Auger Generation as an Intrinsic Limit to Tunneling Field-Effect Transistor Performance
22 Sep 2016 | | Contributor(s):: Jamie Teherani
Many in the microelectronics field view tunneling field-effect transistors (TFETs) as society’s best hope for achieving a > 10× power reduction for electronic devices; however, despite a decade of considerable worldwide research, experimental TFET results have significantly...
Bandstructure in Nanoelectronics
01 Nov 2005 | | Contributor(s):: Gerhard Klimeck
This presentation will highlight, for nanoelectronic device examples, how the effective mass approximation breaks down and why the quantum mechanical nature of the atomically resolved material needs to be included in the device modeling. Atomistic bandstructure effects in resonant tunneling...
BNC Annual Research Symposium: Nanoelectronics and Semiconductor Devices
23 Apr 2007 | | Contributor(s):: David Janes
This presentation is part of a collection of presentations describing the projects, people, and capabilities enhanced by research performed in the Birck Center, and a look at plans for the upcoming year.
Chemical Modification of GaAs with TAT Peptide and Alkylthiol Self-Assembled Monolayers
03 Aug 2006 | | Contributor(s):: Hamsa Jaganathan
The use of self-assembled monolayers (SAM) on semiconductors creates a basis for the design and creation of bioelectronics, such as biosensors. The interface between the surface and an organic monolayer can change significant electrical and physiochemical properties of a biological device....
Chemically Enhanced Carbon-Based Nanomaterials and Devices
25 Oct 2010 | | Contributor(s):: Mark Hersam
Carbon-based nanomaterials have attracted significant attention due to their potential to enable and/or improve applications such as transistors, transparent conductors, solar cells, batteries, and biosensors. This talk will delineate chemical strategies for enhancing the electronic and optical...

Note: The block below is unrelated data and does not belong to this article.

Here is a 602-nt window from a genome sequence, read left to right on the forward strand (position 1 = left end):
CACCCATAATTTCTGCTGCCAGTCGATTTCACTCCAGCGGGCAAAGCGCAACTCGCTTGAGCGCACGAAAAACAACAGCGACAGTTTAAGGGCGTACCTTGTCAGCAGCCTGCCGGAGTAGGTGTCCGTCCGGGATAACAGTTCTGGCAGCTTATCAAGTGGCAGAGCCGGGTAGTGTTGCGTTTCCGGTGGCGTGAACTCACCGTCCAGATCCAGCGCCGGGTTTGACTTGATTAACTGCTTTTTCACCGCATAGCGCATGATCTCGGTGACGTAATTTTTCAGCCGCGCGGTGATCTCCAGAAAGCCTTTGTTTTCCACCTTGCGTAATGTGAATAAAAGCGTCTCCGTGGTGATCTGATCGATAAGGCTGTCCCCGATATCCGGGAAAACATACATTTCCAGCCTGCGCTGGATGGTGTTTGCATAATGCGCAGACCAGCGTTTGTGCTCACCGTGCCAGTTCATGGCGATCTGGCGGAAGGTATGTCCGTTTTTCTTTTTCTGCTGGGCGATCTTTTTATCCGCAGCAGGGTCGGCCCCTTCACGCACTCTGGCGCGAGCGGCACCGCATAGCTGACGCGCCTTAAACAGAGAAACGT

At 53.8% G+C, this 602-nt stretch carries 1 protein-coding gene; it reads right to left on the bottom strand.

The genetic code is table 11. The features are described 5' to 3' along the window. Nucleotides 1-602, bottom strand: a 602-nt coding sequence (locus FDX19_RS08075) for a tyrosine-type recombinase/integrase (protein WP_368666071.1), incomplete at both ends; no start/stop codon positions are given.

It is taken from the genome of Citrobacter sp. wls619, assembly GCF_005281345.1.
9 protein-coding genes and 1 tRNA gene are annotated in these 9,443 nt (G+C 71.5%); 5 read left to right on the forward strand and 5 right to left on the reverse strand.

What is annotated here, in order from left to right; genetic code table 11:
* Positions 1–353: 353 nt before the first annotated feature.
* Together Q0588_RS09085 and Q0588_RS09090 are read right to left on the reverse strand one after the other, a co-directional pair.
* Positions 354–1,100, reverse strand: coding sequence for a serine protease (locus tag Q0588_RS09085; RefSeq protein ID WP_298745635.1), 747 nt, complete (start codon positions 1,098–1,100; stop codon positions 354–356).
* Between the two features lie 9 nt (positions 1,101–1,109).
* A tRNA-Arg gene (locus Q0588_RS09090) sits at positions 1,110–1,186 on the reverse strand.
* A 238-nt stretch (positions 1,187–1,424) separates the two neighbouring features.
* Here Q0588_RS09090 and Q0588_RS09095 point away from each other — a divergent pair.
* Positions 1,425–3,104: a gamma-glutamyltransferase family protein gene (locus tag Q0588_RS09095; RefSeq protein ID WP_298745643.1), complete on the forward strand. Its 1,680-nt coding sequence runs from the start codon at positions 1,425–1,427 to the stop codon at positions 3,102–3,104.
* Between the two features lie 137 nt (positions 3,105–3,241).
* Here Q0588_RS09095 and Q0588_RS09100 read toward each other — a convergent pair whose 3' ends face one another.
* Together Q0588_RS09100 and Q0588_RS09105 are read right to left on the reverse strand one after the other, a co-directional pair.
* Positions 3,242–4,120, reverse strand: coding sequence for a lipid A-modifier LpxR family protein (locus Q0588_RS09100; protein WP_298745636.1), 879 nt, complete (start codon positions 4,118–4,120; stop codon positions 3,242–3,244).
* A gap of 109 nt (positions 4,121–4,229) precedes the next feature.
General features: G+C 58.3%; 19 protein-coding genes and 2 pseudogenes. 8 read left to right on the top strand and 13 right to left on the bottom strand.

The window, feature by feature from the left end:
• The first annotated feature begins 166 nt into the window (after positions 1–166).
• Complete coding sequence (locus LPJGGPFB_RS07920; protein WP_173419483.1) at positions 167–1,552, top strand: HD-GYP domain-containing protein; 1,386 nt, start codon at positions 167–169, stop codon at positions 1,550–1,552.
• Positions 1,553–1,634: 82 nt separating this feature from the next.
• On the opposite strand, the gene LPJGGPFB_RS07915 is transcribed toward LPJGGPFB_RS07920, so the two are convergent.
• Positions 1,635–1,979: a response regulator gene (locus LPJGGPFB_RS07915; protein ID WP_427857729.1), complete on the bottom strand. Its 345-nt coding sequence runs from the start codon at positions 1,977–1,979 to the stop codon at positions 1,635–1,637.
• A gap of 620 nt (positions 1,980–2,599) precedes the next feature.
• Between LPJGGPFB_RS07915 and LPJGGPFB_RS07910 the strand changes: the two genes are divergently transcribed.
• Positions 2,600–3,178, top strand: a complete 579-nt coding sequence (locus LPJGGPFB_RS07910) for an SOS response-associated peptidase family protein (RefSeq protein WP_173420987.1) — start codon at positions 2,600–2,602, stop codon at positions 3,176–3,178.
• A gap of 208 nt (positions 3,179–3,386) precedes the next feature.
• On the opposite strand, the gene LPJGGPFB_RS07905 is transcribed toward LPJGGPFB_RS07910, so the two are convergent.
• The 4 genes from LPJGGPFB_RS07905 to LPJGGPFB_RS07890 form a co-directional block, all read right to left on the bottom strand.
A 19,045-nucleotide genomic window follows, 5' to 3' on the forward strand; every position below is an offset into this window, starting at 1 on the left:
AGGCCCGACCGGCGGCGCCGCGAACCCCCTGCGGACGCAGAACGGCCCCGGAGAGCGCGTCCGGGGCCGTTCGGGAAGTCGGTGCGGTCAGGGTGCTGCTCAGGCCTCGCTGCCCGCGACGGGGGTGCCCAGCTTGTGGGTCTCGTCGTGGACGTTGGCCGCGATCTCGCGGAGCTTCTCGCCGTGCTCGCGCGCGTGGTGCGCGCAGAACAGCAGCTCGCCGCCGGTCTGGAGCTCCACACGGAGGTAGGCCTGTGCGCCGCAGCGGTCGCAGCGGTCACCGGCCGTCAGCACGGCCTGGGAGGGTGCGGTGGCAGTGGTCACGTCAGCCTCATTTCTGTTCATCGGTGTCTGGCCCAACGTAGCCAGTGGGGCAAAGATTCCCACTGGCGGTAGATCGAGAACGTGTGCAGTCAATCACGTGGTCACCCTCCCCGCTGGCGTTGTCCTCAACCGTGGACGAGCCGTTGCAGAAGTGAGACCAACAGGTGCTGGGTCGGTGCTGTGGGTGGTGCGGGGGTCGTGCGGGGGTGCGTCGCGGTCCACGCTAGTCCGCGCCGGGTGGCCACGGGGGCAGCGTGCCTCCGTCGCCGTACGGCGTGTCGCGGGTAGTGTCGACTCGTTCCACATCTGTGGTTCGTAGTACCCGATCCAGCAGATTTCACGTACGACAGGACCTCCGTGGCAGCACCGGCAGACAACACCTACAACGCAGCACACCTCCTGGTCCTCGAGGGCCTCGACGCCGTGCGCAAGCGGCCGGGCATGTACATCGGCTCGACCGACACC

Control of Spin Precession in a Datta-Das Transistor Structure
19 Dec 2009 | | Contributor(s):: Hyun Cheol Koo
Transistors Switch onto Spin Using the spin of an electron in addition to, or instead of, the charge properties is believed to have many benefits in terms of speed, power-cost, and integration density over conventional electronic circuits. At the heart of the field of spintronics has been a...
Design in the Nanometer Regime: Process Variation
28 Nov 2006 | | Contributor(s):: Kaushik Roy
Scaling of technology over the last few decades has produced an exponential growth in computing power of integrated circuits and an unprecedented number of transistors integrated into a single. However, scaling is facing several problems — severe short channel effects, exponential increase in...
Design of CMOS Circuits in the Nanometer Regime: Leakage Tolerance
The scaling of technology has produced exponential growth in transistor development and computing power in the last few decades, but scaling still presents several challenges. These two lectures will cover device aware CMOS design to address power, reliability, and process variations in scaled...
Designing Nanocomposite Materials for Solid-State Energy Conversion
10 Nov 2005 |
New materials will be necessary to break through today's performance envelopes for solid-state energy conversion devices ranging from LED-based solid-state white lamps to thermoelectric devices for solid-state refrigeration and electric power generation. The combination of recent materials...
Designing Nanocomposite Thermoelectric Materials
08 Nov 2005 | | Contributor(s):: Timothy D. Sands
This tutorial reviews recent strategies for designing high-ZT nanostructured materials, including superlattices, embedded quantum dots, and nanowire composites. The tutorial highlights the challenges inherent to coupled electronic and thermal transport properties.
Discussion Session 2 (Lectures 3 and 4)
08 Sep 2010 | | Contributor(s):: Supriyo Datta
06 Aug 2006 | | Contributor(s):: Margarita Shalaev
DNA is a relatively inexpensive and ubiquitous material that can be used as a scaffold for constructing nanowires. Our research focuses on the manufacturing of DNA-templated, magnetic nanowires. This is accomplished by synthesizing positively-charged metal nanoparticles that self-assemble along...